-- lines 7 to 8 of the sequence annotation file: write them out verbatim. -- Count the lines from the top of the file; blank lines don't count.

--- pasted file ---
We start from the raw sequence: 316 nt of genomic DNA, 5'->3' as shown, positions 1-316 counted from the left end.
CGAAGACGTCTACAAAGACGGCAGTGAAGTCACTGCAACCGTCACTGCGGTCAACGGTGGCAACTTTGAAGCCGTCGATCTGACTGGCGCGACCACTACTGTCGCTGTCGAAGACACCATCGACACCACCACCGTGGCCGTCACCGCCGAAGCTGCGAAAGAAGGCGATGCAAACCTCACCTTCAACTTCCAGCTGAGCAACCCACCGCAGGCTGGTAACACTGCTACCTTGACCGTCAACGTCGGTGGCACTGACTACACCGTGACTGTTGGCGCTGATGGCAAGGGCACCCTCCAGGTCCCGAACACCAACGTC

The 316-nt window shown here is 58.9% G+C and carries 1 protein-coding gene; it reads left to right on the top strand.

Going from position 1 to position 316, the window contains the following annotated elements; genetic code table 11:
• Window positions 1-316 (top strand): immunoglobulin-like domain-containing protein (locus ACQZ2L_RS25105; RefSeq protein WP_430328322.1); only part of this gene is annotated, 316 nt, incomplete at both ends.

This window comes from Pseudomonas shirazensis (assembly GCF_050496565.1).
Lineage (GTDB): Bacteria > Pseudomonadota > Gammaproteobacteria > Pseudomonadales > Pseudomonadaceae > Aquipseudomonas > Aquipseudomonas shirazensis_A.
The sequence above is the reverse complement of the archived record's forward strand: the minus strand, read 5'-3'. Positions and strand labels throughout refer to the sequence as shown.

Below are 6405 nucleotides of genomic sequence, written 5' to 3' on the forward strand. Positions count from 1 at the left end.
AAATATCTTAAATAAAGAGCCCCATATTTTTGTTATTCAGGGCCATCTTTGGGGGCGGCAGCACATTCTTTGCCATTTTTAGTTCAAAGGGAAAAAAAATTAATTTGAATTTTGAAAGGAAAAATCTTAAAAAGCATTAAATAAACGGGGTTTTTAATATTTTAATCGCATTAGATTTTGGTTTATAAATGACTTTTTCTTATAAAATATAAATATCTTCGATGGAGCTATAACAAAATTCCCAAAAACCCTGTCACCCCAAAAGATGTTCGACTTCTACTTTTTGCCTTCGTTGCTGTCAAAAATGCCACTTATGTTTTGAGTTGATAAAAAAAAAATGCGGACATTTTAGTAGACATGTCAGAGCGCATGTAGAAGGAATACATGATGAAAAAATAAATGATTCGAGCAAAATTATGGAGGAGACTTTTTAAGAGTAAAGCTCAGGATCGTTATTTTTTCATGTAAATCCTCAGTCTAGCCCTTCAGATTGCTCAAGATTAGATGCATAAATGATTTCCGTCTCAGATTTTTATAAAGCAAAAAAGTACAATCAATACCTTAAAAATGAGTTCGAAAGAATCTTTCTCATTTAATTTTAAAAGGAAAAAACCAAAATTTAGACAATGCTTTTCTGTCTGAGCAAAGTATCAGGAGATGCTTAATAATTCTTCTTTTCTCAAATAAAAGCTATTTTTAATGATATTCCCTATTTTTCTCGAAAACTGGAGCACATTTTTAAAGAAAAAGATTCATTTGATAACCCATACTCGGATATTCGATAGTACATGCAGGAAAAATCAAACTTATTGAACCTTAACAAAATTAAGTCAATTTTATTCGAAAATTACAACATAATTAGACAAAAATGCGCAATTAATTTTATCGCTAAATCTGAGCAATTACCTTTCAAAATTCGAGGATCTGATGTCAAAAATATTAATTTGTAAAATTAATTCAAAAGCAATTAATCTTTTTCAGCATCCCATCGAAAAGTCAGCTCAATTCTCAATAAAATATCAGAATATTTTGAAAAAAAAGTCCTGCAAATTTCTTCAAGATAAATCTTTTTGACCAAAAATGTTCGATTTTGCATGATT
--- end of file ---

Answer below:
Lineage (GTDB): Bacteria > Pseudomonadota > Gammaproteobacteria > Pseudomonadales > Pseudomonadaceae > Aquipseudomonas > Aquipseudomonas shirazensis_A.
The sequence above is the reverse complement of the archived record's forward strand: the minus strand, read 5'-3'. Positions and strand labels throughout refer to the sequence as shown.